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Constitutionalism and the possibilities of peace

How is law and order to be maintained in times of conflict even while ensuring that the exercise of state power is kept within constitutional boundaries, asks Siddharth Narrain. More importantly, should not the state ensure a lasting peace by promoting social, economic and political justice? It is the manner in which the state behaves in times of conflict that determines the nature of the state in times of peace, the recent Supreme Court judgment on the Salwa Judum reminds us

Given humanity’s experience of unchecked power, where unchecked power then becomes its own principle, and its practice its own raison d’être, resulting in the eventual dehumanisation of all people, the scouring of the earth by the unquenchable thirst for natural resources by Imperialist powers, and the horrors of two World Wars, modern constitutionalism posits that no wielder of power should be allowed to claim the right to perpetrate state’s violence against anyone, much less its own citizens, unchecked by law, and notions of innate human dignity of every individual. -- Supreme Court in Nandini Sundar and Ors v State of Chhattisgarh (1)

The Supreme Court’s recent judgment in the Nandini Sundar case on Special Police Officers (SPOs) and vigilante forces like the Salwa Judum, raised by the state of Chhattisgarh to fight the Maoists by recruiting young men from local areas, has come as a huge boost to those fighting for civil liberties and the restoration of the rule of law in states affected by armed violence and insurgency. The Supreme Court has asked the state government to ensure that these vigilante forces give up arms in their possession, and it has also asked the state to protect the SPOs from retribution by the Maoists.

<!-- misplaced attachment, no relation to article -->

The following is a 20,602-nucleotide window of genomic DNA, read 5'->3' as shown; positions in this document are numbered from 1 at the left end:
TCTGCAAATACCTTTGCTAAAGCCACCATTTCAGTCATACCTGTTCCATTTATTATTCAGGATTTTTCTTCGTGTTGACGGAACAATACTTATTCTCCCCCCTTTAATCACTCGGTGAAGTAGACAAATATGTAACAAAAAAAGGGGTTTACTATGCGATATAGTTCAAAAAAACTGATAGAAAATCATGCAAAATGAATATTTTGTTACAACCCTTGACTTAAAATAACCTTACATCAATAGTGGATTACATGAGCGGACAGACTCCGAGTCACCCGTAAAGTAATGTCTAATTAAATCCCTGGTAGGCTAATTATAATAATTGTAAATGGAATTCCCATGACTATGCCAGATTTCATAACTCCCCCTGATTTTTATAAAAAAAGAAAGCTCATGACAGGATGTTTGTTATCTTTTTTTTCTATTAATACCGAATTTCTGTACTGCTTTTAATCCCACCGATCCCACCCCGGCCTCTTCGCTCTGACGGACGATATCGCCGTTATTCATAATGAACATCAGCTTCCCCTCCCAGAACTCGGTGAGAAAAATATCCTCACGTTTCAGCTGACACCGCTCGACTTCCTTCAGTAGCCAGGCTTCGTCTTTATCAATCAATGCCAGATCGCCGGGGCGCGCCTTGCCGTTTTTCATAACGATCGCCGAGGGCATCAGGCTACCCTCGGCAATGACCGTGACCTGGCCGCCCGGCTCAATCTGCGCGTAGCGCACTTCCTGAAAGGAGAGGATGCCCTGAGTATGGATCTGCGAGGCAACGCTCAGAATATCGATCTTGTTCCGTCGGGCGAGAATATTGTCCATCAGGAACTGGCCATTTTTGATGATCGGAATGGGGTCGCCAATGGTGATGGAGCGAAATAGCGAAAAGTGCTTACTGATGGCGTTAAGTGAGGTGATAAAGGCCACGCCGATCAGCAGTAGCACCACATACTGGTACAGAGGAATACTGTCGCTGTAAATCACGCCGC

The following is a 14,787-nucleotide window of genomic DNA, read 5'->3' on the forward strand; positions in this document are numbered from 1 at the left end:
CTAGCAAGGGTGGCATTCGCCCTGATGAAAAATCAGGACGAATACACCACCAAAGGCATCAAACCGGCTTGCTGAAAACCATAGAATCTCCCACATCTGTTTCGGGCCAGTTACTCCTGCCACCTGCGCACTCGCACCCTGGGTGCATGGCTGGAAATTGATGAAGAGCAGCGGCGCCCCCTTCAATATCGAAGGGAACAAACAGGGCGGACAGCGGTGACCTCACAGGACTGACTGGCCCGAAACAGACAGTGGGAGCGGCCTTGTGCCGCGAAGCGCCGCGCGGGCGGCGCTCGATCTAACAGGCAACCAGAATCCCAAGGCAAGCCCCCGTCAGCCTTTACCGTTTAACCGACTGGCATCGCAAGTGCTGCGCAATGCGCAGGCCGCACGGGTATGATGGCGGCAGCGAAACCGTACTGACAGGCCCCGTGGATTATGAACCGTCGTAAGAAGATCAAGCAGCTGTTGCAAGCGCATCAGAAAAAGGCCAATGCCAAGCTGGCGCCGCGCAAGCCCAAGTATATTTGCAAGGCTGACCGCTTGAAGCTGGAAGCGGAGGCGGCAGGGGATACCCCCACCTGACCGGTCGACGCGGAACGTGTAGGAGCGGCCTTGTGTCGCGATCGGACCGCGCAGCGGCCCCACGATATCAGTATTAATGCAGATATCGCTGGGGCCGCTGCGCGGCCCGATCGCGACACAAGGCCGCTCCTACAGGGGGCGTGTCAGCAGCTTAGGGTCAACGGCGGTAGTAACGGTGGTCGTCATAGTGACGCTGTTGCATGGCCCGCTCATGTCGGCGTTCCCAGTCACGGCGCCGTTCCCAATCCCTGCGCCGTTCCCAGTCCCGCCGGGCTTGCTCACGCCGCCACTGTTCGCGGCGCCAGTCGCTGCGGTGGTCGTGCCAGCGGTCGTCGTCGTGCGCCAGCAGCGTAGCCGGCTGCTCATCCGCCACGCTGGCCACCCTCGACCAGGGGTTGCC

At the core of the court’s decision was protection of the rule of law based on the ideas of constitutionalism, ideas that take on enormous significance in times of violence. State policy has always been to create exceptions to the rule of law to maintain ‘law and order’ and ensure peace. Draconian legislations like the Armed Forces Special Powers Act, extra-judicial killings, the power of preventive detention, and more recently the arming of vigilante forces to combat Maoists have for a long time been justified both by the state and by the courts as necessary exceptions in times of violence. The Supreme Court’s decision in Nandini Sundar questions the basis of this logic. Delving into the reasons behind these violent times, the court concluded that we cannot ignore the reasons behind what has led to people taking up arms against the state -- increasing inequalities spurred by amoral economies and unfettered extractive industries. Chhattisgarh is an example of how states with abundant mineral wealth have gone out of their way to attract investments in the mineral sector, and in doing so have weakened whatever little social and environmental protections that the law provided to tribal and marginalised communities that live and depend on the land where these minerals are situated.

The violence of rapacious capitalism

The logic of rapacious capitalism has little space for the niceties of informed consent, where the opinions of villages that are opposed to mining or other industrial development are often brushed aside. Comparing the logic of mineral extraction in Chhattisgarh to that of early colonial expansion in Africa (through Joseph Conrad’s description of colonialism in the Congo), the court points out that what we are seeing in Chhattisgarh and other parts of the country is the violent outcome of an equally violent economic logic. The Chhattisgarh example is especially stark, as the state has dealt harshly with any voices of dissent. The Chhattisgarh Public Security Act, passed without debate in the legislature, has extremely draconian provisions. The way the state has dealt with Dr Binayak Sen, one of the first human rights activists to question the logic of the vigilante Salwa Judum, is only one example of how it has become almost impossible to challenge predatory forms of capitalism backed by draconian legislation.